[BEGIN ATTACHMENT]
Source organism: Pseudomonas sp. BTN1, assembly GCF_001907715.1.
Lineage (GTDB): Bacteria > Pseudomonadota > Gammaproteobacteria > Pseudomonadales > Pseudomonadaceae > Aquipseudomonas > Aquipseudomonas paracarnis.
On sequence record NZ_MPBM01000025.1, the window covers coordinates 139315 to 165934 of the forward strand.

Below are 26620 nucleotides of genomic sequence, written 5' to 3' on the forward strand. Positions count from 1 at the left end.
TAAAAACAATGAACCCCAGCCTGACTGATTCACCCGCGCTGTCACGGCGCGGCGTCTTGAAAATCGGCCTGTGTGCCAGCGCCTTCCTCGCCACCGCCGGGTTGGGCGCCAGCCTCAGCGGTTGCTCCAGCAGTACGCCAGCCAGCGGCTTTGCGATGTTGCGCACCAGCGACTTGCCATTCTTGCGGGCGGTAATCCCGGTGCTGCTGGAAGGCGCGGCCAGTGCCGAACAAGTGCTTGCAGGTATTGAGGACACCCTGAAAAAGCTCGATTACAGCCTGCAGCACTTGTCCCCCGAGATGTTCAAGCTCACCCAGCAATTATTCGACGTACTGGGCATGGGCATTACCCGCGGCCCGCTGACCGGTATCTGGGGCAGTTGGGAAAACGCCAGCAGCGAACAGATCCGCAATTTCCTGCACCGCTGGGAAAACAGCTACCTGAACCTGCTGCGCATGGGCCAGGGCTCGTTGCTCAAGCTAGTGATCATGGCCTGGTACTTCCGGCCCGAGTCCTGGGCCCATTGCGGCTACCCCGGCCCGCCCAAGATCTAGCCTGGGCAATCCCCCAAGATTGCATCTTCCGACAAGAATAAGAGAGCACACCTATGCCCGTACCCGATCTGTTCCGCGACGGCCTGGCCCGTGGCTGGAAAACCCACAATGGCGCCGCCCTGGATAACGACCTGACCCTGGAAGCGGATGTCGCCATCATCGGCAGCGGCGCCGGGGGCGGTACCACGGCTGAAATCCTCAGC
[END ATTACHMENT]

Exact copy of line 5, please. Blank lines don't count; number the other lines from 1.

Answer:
TAAAAACAATGAACCCCAGCCTGACTGATTCACCCGCGCTGTCACGGCGCGGCGTCTTGAAAATCGGCCTGTGTGCCAGCGCCTTCCTCGCCACCGCCGGGTTGGGCGCCAGCCTCAGCGGTTGCTCCAGCAGTACGCCAGCCAGCGGCTTTGCGATGTTGCGCACCAGCGACTTGCCATTCTTGCGGGCGGTAATCCCGGTGCTGCTGGAAGGCGCGGCCAGTGCCGAACAAGTGCTTGCAGGTATTGAGGACACCCTGAAAAAGCTCGATTACAGCCTGCAGCACTTGTCCCCCGAGATGTTCAAGCTCACCCAGCAATTATTCGACGTACTGGGCATGGGCATTACCCGCGGCCCGCTGACCGGTATCTGGGGCAGTTGGGAAAACGCCAGCAGCGAACAGATCCGCAATTTCCTGCACCGCTGGGAAAACAGCTACCTGAACCTGCTGCGCATGGGCCAGGGCTCGTTGCTCAAGCTAGTGATCATGGCCTGGTACTTCCGGCCCGAGTCCTGGGCCCATTGCGGCTACCCCGGCCCGCCCAAGATCTAGCCTGGGCAATCCCCCAAGATTGCATCTTCCGACAAGAATAAGAGAGCACACCTATGCCCGTACCCGATCTGTTCCGCGACGGCCTGGCCCGTGGCTGGAAAACCCACAATGGCGCCGCCCTGGATAACGACCTGACCCTGGAAGCGGATGTCGCCATCATCGGCAGCGGCGCCGGGGGCGGTACCACGGCTGAAATCCTCAGC